Back to school, part 2

        Itís time to get ready to return to school. Within a few weeks, the lives of your family members will change drastically. A little preparation among the members of the family can help to make the transition smooth.


        Many parents are particularly frazzled when it comes to kidsí activities because the adults take on too much of the responsibility for getting things done.

        An important job of parenting is to prepare children for independence. In my experience working with parents, the most frequent comment I hear goes something like this: "She doesnít do it right, so I might as well do it myself."

        Yes, your child will make a bigger mess pouring juice than you will. Not only that, but she will not clean it up nearly as well. In denying her the opportunity to do it herself, however, you are hampering her growth.

        Many parents, then, need to give up on the thoughts of perfection. The chores will not be done to your standards, but they will be done. And continual practice with serving oneself breakfast, making beds, and following through on assignments will help move children closer to the independence they will need as they work their way through middle and high school.

Planning the night before

        Work with your family members to see which jobs can be done in the evening, before going to bed, rather than in the morning. Since the morning rush is a huge contributor to family stress, there are many activities you may choose to do the night before. Among them are: bath or shower, setting out clothing, and making lunch and putting it in the refrigerator. Most of all, be sure that backpacks are packed with all homework and papers that have to be returned to school. Designate a place near the door for all these materials to be placed so that all you have to do is grab them and go.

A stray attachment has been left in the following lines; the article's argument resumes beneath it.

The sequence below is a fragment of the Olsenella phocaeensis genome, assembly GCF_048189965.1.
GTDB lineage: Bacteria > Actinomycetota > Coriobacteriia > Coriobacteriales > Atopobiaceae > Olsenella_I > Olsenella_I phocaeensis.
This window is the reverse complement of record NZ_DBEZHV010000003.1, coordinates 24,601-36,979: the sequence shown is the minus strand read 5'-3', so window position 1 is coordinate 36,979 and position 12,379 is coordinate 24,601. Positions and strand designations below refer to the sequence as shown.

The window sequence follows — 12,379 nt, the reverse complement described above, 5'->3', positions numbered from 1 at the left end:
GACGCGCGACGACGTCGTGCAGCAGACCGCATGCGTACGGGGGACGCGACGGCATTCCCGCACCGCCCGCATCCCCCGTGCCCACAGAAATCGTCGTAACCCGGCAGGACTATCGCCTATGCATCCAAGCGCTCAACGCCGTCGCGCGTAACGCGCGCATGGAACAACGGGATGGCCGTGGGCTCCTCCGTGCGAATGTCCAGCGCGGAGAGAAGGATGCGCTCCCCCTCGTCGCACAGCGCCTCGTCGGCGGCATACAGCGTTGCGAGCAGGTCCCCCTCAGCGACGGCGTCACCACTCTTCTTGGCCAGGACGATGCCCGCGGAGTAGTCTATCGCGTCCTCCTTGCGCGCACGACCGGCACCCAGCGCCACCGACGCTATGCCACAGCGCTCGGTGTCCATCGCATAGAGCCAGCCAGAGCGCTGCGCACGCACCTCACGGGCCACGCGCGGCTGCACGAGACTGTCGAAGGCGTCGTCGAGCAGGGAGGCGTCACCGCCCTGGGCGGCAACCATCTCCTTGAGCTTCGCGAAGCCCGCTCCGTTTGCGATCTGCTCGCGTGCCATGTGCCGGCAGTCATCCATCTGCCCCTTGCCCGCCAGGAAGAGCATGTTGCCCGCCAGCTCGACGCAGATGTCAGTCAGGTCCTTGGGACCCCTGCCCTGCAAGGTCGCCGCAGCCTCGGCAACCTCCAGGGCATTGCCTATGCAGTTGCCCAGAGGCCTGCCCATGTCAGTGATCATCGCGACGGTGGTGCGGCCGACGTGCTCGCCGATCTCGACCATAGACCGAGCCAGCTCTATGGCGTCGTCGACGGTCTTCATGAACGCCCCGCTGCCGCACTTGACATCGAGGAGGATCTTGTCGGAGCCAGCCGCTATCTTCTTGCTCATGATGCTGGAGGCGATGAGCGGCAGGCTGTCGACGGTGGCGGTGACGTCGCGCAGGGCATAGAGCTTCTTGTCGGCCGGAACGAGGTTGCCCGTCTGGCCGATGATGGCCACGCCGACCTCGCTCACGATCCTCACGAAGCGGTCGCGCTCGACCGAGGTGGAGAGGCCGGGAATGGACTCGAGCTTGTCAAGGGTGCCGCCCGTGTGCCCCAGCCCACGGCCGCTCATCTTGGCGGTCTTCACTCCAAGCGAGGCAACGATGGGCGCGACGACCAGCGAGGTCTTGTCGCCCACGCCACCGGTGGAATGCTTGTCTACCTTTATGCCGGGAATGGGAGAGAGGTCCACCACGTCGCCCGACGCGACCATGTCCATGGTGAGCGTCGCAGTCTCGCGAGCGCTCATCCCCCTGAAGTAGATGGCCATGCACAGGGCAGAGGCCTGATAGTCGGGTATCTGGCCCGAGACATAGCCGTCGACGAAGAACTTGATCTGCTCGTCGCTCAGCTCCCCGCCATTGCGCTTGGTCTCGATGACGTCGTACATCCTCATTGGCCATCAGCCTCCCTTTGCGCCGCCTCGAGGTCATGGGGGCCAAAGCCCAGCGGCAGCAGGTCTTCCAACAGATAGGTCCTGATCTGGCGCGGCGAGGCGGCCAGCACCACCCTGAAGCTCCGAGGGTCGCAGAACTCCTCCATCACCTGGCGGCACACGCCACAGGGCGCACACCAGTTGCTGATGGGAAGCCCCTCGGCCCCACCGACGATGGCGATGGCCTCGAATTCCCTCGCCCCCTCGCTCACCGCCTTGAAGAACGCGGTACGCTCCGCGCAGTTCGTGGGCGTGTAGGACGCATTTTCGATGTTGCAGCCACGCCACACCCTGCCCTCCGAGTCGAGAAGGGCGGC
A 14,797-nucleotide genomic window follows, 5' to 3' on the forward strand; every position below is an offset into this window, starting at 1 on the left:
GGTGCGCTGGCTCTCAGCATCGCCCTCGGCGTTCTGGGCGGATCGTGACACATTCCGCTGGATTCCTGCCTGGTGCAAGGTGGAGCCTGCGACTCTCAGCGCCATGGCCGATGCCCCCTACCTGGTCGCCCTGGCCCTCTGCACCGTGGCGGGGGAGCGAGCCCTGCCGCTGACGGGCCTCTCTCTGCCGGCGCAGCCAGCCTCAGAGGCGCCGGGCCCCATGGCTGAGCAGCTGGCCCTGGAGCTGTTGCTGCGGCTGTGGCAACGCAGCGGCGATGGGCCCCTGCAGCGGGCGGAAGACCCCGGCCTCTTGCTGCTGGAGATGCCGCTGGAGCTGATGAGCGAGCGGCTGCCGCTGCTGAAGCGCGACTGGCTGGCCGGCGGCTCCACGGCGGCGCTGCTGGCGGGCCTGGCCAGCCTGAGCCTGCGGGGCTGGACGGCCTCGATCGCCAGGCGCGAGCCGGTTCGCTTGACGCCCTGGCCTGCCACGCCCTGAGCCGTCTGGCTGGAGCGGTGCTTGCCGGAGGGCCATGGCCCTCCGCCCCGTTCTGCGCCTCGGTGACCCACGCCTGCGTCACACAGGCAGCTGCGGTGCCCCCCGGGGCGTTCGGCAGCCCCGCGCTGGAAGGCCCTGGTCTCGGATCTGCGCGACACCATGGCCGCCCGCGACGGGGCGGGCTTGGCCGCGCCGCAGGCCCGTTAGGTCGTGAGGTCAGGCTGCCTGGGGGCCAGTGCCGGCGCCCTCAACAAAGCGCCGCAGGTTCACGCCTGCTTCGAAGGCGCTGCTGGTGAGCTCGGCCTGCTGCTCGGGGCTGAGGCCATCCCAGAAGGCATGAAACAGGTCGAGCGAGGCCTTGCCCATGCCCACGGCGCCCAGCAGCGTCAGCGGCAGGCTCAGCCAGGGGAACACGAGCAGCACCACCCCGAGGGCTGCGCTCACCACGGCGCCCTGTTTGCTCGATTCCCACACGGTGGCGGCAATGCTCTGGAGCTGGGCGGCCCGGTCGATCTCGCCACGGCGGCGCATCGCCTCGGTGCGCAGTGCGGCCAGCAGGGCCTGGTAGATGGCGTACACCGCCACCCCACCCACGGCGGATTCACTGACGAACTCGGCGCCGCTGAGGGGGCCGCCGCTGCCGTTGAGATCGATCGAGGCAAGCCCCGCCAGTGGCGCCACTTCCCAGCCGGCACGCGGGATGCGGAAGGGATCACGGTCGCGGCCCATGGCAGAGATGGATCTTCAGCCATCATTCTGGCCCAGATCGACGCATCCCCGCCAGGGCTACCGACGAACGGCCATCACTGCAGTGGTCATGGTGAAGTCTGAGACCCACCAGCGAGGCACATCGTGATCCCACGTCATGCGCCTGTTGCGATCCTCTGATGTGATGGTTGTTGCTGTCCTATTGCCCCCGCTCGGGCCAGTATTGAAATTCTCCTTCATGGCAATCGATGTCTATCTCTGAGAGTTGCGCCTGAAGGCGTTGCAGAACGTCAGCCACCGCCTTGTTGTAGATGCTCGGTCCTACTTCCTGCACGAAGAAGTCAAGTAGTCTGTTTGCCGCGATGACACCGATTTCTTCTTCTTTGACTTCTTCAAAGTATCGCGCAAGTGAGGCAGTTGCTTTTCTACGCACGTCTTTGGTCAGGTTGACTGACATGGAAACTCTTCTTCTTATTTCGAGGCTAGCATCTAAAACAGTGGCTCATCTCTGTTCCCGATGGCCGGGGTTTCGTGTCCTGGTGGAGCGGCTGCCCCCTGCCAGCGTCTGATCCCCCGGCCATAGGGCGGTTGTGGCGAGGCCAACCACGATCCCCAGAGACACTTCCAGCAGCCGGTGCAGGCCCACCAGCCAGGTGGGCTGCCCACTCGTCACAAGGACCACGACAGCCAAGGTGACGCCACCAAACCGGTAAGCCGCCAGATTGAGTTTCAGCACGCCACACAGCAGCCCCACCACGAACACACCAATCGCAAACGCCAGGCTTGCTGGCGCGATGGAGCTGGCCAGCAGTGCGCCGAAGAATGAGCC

Keeping these principles in mind, consider working with your children to set up practice days before school starts. It need not be every day until school starts, but in family meetings you may decide to designate certain days as practice so that you can test the ideas.


All columns are copyright © Jay Davidson.  Permission is hereby granted for individuals to download and copy them for individual use.  There is a modest charge for printing these columns in any publication.  To receive that permission, contact   Jay Davidson